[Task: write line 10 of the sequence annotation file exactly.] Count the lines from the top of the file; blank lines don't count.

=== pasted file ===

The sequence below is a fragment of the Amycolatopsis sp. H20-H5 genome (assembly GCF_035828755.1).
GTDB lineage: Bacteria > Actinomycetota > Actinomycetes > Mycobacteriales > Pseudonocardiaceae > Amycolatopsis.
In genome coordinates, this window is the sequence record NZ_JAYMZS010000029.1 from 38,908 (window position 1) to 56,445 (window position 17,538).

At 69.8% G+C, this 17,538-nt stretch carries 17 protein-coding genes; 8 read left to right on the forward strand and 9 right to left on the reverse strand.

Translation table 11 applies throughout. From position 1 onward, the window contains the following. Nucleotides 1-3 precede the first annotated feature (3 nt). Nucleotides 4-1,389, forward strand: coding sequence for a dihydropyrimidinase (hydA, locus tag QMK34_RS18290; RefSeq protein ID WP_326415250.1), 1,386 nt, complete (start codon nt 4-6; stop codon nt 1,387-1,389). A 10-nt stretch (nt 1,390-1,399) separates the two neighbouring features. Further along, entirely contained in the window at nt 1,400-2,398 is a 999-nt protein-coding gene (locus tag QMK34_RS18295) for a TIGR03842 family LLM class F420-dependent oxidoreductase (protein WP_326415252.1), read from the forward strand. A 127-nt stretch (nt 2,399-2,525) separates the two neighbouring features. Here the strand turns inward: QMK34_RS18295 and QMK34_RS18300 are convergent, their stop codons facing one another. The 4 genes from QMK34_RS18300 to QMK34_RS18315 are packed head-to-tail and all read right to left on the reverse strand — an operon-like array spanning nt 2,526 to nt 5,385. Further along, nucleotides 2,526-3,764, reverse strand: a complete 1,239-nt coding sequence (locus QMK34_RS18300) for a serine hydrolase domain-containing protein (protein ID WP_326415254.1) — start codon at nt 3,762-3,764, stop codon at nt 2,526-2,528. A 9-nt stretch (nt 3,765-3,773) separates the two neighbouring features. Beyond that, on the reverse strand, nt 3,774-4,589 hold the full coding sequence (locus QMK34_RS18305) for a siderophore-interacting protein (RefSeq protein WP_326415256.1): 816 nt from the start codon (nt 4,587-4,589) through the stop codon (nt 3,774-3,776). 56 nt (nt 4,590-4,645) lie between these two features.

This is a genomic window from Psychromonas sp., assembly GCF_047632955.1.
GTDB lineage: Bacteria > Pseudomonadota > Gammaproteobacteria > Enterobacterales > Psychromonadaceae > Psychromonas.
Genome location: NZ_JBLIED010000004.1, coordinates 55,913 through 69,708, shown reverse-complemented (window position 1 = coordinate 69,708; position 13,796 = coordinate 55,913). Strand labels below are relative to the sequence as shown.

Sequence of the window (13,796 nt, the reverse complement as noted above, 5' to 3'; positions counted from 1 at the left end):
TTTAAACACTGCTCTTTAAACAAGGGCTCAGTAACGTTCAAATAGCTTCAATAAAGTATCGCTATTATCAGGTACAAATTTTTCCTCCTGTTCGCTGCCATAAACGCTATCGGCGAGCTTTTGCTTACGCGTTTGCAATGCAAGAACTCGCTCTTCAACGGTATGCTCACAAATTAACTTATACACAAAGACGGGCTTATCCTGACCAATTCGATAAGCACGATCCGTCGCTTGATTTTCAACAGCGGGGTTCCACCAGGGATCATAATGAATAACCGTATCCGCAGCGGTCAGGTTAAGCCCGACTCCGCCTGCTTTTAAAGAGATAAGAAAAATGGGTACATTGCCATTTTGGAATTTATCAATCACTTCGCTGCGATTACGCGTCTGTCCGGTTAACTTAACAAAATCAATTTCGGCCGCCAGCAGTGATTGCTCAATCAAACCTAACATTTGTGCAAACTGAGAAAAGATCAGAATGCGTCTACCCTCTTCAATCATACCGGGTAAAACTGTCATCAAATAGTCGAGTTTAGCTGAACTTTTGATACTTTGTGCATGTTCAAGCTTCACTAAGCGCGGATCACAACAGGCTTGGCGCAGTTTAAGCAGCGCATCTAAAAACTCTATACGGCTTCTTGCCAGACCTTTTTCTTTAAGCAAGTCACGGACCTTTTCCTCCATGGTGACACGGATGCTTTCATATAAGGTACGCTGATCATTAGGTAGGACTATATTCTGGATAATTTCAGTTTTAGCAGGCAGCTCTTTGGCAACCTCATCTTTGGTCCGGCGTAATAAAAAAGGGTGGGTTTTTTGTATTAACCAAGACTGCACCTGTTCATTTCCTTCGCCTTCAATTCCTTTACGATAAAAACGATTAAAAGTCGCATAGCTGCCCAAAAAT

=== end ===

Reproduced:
TTTAAACACTGCTCTTTAAACAAGGGCTCAGTAACGTTCAAATAGCTTCAATAAAGTATCGCTATTATCAGGTACAAATTTTTCCTCCTGTTCGCTGCCATAAACGCTATCGGCGAGCTTTTGCTTACGCGTTTGCAATGCAAGAACTCGCTCTTCAACGGTATGCTCACAAATTAACTTATACACAAAGACGGGCTTATCCTGACCAATTCGATAAGCACGATCCGTCGCTTGATTTTCAACAGCGGGGTTCCACCAGGGATCATAATGAATAACCGTATCCGCAGCGGTCAGGTTAAGCCCGACTCCGCCTGCTTTTAAAGAGATAAGAAAAATGGGTACATTGCCATTTTGGAATTTATCAATCACTTCGCTGCGATTACGCGTCTGTCCGGTTAACTTAACAAAATCAATTTCGGCCGCCAGCAGTGATTGCTCAATCAAACCTAACATTTGTGCAAACTGAGAAAAGATCAGAATGCGTCTACCCTCTTCAATCATACCGGGTAAAACTGTCATCAAATAGTCGAGTTTAGCTGAACTTTTGATACTTTGTGCATGTTCAAGCTTCACTAAGCGCGGATCACAACAGGCTTGGCGCAGTTTAAGCAGCGCATCTAAAAACTCTATACGGCTTCTTGCCAGACCTTTTTCTTTAAGCAAGTCACGGACCTTTTCCTCCATGGTGACACGGATGCTTTCATATAAGGTACGCTGATCATTAGGTAGGACTATATTCTGGATAATTTCAGTTTTAGCAGGCAGCTCTTTGGCAACCTCATCTTTGGTCCGGCGTAATAAAAAAGGGTGGGTTTTTTGTATTAACCAAGACTGCACCTGTTCATTTCCTTCGCCTTCAATTCCTTTACGATAAAAACGATTAAAAGTCGCATAGCTGCCCAAAAAT